Kamehameha graduate Yasso packs bags for Vermont with basketball purse

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Kaupena Yasso packs his considerable skills in basketball, a food cooler and the aloha spirit in Vermont, where he will play ball for Castleton University.

Never heard of it?

Well, neither did the recent Kamehameha graduate, until trainer Mea Wong put him in touch with the Division III school over 4,900 miles from his home.

Yasso reached out to the coaching staff, uploaded a video of the highlights and landed an academic scholarship from the Spartans, who finished 4-21 in the 2019-20 season.

The Spartans liked the 6-foot-2 goalie’s scoring ability – his range for shooting 3 points and posting work in the paint. But still, Vermont is on the east coast and hit single-digit numbers in January.

Aloalii and Jodi Yasso were a little worried that their son, who will be majoring in business management and marketing, was so far from home. It’s a 13-hour flight to a state famous for its covered wooden bridges and ski trails.

The Spartans even have alpine ski, ice hockey and Nordic ski teams. If Hawaii is famous for its North Shore surfing, then Vermont is claiming ice.

“At first they were hesitant because of the location,” said Yasso, who made the All-BIIF first team as a junior in 2020. “But after speaking with the coaches it helped me in my decision, and they saw it as a great opportunity for me.

His father is 5-10 years old and his mother 5-4 years old, but Yasso is lucky to have height and a lifelong coach because Aloalii played ball in Maui. Yasso started basketball at age 7 with the Keaau Chargers, coached by his father.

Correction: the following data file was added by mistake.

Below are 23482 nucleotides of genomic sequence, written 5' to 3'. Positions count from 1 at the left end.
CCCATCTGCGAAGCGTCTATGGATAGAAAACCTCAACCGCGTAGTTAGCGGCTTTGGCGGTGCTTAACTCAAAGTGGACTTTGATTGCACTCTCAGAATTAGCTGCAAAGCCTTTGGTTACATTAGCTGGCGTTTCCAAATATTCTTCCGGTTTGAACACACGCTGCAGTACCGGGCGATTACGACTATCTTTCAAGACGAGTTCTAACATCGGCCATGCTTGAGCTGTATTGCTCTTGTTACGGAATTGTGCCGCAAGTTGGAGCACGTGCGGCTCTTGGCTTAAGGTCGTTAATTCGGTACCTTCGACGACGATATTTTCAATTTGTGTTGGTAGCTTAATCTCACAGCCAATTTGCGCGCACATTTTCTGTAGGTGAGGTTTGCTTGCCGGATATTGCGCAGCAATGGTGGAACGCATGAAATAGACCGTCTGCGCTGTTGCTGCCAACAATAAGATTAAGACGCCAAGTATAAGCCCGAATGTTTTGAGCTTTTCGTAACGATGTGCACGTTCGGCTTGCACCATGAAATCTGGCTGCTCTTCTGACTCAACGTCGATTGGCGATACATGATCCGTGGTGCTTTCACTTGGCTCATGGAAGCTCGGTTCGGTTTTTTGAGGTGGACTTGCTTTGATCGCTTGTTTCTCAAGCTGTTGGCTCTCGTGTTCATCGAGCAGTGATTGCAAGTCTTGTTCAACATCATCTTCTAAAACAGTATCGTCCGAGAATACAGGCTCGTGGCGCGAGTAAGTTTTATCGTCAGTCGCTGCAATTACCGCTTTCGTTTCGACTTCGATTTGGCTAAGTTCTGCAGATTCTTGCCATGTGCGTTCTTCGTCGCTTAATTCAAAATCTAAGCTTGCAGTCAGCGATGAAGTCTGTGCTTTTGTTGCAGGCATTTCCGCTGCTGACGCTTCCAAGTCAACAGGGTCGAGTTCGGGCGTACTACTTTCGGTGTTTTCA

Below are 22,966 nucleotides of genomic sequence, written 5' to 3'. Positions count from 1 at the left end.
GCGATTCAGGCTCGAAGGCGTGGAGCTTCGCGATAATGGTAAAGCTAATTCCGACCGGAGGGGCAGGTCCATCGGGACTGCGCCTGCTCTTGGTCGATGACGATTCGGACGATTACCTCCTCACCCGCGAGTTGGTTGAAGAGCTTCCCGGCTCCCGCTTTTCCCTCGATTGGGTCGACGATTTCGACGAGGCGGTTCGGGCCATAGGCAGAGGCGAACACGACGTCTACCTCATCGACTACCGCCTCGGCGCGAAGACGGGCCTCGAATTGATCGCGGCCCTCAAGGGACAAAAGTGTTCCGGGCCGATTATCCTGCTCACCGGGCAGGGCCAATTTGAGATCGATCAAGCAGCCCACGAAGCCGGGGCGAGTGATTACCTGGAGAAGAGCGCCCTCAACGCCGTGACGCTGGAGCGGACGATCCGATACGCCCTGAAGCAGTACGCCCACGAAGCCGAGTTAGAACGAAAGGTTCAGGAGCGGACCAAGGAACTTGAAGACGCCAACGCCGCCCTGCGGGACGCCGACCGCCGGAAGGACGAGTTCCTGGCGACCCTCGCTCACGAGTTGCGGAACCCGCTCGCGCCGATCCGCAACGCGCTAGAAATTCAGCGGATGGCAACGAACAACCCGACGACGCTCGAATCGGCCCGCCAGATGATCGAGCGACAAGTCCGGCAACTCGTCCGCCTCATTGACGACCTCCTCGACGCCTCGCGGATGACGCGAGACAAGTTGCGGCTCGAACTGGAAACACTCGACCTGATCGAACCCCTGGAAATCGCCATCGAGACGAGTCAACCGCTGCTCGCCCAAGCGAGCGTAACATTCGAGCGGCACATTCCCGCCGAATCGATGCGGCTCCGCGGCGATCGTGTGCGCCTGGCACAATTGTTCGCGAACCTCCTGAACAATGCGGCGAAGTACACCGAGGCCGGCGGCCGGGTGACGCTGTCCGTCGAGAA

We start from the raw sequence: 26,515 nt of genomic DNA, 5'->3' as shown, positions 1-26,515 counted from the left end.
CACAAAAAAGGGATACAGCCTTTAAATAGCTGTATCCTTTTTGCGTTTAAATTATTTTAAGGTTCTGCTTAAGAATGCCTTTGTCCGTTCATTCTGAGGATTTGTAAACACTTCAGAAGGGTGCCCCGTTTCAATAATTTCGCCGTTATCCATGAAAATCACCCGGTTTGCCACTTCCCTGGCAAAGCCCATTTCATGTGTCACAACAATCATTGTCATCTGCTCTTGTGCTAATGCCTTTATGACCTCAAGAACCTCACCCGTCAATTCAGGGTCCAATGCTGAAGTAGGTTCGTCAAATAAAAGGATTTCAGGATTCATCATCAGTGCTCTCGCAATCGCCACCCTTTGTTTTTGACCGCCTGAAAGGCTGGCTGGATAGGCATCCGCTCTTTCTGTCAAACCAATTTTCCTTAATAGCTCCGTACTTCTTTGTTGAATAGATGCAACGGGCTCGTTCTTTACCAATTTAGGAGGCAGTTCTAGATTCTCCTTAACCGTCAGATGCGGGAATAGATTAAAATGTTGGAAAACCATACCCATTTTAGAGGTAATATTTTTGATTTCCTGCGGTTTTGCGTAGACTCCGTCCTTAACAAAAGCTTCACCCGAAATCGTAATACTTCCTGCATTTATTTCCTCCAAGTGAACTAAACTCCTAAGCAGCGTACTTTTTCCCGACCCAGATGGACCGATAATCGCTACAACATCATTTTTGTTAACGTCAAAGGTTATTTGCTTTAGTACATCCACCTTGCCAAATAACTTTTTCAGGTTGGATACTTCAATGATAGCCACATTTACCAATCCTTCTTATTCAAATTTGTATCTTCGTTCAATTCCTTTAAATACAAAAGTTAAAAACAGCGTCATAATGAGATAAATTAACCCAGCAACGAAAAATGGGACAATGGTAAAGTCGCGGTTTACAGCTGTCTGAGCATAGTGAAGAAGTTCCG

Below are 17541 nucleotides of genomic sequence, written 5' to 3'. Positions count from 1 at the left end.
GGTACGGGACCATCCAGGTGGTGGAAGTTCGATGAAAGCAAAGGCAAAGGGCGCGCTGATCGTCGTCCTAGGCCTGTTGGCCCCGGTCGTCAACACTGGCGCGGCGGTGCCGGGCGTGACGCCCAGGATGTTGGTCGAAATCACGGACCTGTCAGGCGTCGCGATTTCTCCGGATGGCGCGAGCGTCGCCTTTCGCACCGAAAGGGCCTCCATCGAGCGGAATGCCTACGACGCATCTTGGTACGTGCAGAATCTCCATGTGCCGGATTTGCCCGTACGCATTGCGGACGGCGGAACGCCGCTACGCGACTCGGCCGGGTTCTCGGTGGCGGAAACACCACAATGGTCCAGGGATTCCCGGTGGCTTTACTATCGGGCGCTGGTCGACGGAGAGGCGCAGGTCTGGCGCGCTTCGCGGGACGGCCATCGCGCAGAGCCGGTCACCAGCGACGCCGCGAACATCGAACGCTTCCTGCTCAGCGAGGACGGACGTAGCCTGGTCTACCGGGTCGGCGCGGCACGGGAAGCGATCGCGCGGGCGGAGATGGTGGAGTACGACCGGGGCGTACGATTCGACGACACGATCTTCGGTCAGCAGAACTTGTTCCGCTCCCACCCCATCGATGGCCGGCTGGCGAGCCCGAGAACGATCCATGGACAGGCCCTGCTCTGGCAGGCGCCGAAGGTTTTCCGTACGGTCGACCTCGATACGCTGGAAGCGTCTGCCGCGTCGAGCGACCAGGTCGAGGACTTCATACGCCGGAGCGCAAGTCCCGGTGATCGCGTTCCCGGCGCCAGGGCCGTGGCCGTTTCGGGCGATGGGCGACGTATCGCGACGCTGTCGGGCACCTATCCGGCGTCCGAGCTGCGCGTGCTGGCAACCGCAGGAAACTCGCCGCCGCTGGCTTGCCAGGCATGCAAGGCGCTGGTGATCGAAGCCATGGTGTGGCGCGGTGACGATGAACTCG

In his fourth year, he joined Randy “The Helicopter” Apele’s Hoop Dreams club team and traveled to continental tournaments every summer.

“Since I was a kid, my dad gave me a mental advantage,” Yasso said. “He made me a harder player and basically taught me everything I know.

“Since playing for Coach Randy’s team, I’ve been a much smarter basketball player and learned how to play better basketball as a team. He helped me improve my vision of passing and court. Kiai Apele (the guard of UH-Hilo) is like my brother and best friend. He really pushes me to practice, and here we go. It helped my intensity.

When Yasso was under Wong’s wing, he sharpened another important intangible element.

“I improved my leadership skills,” he said. “And basketball practice every day,” he said. “I never lifted weights until I trained with Coach Mea. I have become much stronger over the years. My father taught me all of my post movements. The one he pierced me the most was a simple fall step.

The last time Yasso played ball was against Hawaii Prep in February, during the short high school season. Since then, he has been training with Hoop Dreams, who will leave on July 26 for a tournament in Las Vegas.

In the team are Kaukahi Alameda (Hilo); Emery Eberhard (Honokaa), who signed with UH-Hilo; Koby Tabuyo-Kahele (Kamehameha); Jake Iwasaki (Kamehameha), a future senior; Braedy Yamada (Kamehameha), a future senior; Kaleb Guerrero (Kamehameha), an upcoming sophomore; Jaden Hall (Saint Louis of Oahu); and Kiai Yasso (Kamehameha), an upcoming freshman.

Yasso’s younger brother is already 5-11 years old and has the ball handling skills to play guard.

“He’s a lot more athletic than me. But that’s it, ”Yasso said, praising but making sure the youngster works hard to earn more.

One of the highlights of Yasso’s basketball was meeting this hoop idol. His favorite team is the Minnesota Timberwolves because he loves goaltender D’Angelo Russell.

“I met him once at an NBA summer camp,” Yasso said. “He was playing in the NBA Summer League as a rookie (in 2015) in Las Vegas. He’s a cool guy.

Yasso will travel to Vermont on July 18 with his parents. They will help her settle down and enjoy a mini vacation.

There’s no one from Hawaii on the list, but Yasso plans to introduce his teammates to Spam musubi and Hawaiian music, especially his favorite local artist, Fiji.

Yasso has not visited campus, so he continues his research and learning about Vermont. But at least he already knows one critical thing.

“I need to stock up on my winter clothes,” he said.


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